A Bend in the Road (February 2024)

This is the second attempt at writing this assembly. I got three-quarters of the way through my first go and had to stop because I was making myself cry and I didn’t want to have you all in tears. You see, I wanted to write about Tracy Chapman – she was in the news at the weekend because she’d performed at the Grammys and her song Fast Car has had even more success recently than it did first time round in 1988. In what I hope you will recognise as a signature Mr Handscombe move, I had made a really nice link between Chapman and Thomas Edison, inventor of what became the gramophone, on the basis that they were both born in Ohio.

The trouble is that Fast Car is a really depressing song. It’s musical genius, both beautiful and clever, but it makes me sad to listen to it – and, it turns out, just as sad to write out the lyrics and talk about it. In retrospect, using this to segue into a paragraph on songs that make me cry was a mistake that should have been easy to avoid.

I’d hoped to contrast this with Tracy Chapman’s personal story which is one that demonstrates the power of hard work, good fortune and education – which is a message that I feel applies well to you and your current circumstances – but it wasn’t enough, there wasn’t enough hope to offset the despair I was feeling, so I started again – lost in the pop music of 1988 and searching for hope.

If you do ever find yourself in this predicament then I recommend a band called Munchener Freiheit who are a German group whose name is taken from a square in Munich named after a very short-lived radio station which existed when an anti-Nazi resistance group took over two radio towers in 1945. They have released 19 studio albums, four of which have gone gold, but their songs are mostly in German and in the English speaking world they are a one-hit wonder due to their number 14 hit from 1988 called keeping the dream alive.

The hopes we had
Were much too high
Way out of reach but we had to try
The game will never be over
Because we’re keeping the dream alive.

It's not the happiest lyric ever written, but it’s good for when you’re seeking hope perhaps because of that – it finds you in your search rather than assuming that you can get yourself out of whatever hole you’re in (and remember, I was stuck 36 years ago with a tune that sent me into floods of tears) – it’s a song that fits our common experience: of aiming high and not getting our wish, of missing our ambitious goals, of being disappointed.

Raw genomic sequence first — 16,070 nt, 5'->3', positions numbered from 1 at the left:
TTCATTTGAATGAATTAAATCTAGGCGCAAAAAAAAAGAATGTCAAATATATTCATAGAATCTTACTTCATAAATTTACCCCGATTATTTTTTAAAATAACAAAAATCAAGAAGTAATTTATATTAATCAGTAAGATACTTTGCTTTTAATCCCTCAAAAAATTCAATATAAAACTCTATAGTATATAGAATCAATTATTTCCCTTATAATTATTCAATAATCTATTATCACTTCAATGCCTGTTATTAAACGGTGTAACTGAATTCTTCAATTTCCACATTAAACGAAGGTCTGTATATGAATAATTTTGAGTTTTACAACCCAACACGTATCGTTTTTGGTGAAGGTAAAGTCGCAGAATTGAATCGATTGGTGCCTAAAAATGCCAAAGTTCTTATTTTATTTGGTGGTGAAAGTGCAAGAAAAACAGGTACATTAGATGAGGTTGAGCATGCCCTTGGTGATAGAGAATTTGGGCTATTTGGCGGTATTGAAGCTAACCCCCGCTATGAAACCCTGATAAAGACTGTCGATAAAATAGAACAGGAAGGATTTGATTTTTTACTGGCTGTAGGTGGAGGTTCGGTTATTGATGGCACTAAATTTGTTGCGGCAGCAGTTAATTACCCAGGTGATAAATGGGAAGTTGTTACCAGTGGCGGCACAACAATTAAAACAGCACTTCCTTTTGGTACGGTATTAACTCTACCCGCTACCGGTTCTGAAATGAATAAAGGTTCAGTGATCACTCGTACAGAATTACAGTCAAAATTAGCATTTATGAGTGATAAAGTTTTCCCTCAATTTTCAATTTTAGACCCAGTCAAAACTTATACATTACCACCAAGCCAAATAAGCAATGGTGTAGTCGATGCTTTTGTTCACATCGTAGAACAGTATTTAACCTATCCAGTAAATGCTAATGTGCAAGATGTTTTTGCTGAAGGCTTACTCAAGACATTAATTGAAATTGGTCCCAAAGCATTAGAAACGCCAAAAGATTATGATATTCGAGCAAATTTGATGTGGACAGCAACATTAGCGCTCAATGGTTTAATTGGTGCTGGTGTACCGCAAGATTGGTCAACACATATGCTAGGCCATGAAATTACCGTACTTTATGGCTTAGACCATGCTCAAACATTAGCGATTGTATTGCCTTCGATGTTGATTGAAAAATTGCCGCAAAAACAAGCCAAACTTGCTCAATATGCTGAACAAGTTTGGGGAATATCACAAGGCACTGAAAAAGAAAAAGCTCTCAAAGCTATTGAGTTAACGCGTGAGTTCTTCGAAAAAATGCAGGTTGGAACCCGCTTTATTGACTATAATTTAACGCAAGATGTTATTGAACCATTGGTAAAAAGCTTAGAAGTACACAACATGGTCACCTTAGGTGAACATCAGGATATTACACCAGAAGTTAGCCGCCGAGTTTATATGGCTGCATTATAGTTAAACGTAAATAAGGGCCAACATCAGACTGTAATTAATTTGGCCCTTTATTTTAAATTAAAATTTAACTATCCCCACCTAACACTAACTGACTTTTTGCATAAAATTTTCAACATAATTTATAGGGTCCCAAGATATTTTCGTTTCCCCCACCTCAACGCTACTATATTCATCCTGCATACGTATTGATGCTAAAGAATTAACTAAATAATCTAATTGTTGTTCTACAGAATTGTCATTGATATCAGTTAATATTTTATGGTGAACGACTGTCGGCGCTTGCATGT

Maybe, with Freiheit to lean on, I can tell you a little bit about Fast Car without breaking down. Keep your fingers crossed for me. It’s a song about a woman and two men in her life. The first is her father who is sick – too sick for her mother who leaves him, leaving the singer to quit school and take care of him. The second is her lover who has a fast car and with whom she runs away to start a new life – nothing too ambitious, living in a shelter and working at a checkout, but one with hope. And the reason it makes me cry is that she gets let down – she does her part, gets a job, but her bloke is useless, spends the money she earns on beer and leaves her to look after their children and so the song ends with her wondering if she can run away again, run far enough to get away from this life.

I’d always hoped for better, thought maybe together you and me’d find it.
I got no plans, I ain’t going nowhere, take your fast car and keep on driving.

What do Freiheit have to say to this woman then? I think they sympathise – the hopes they had were much too high (it might not have seemed that way at the time – they might have seemed completely reasonably, but sometimes things don’t work out the way you want them to), way out of reach but we had to try. They sympathise, but they have something to offer too – the game will never be over, there is still hope, you’re not stuck, because we’re keeping the dream alive.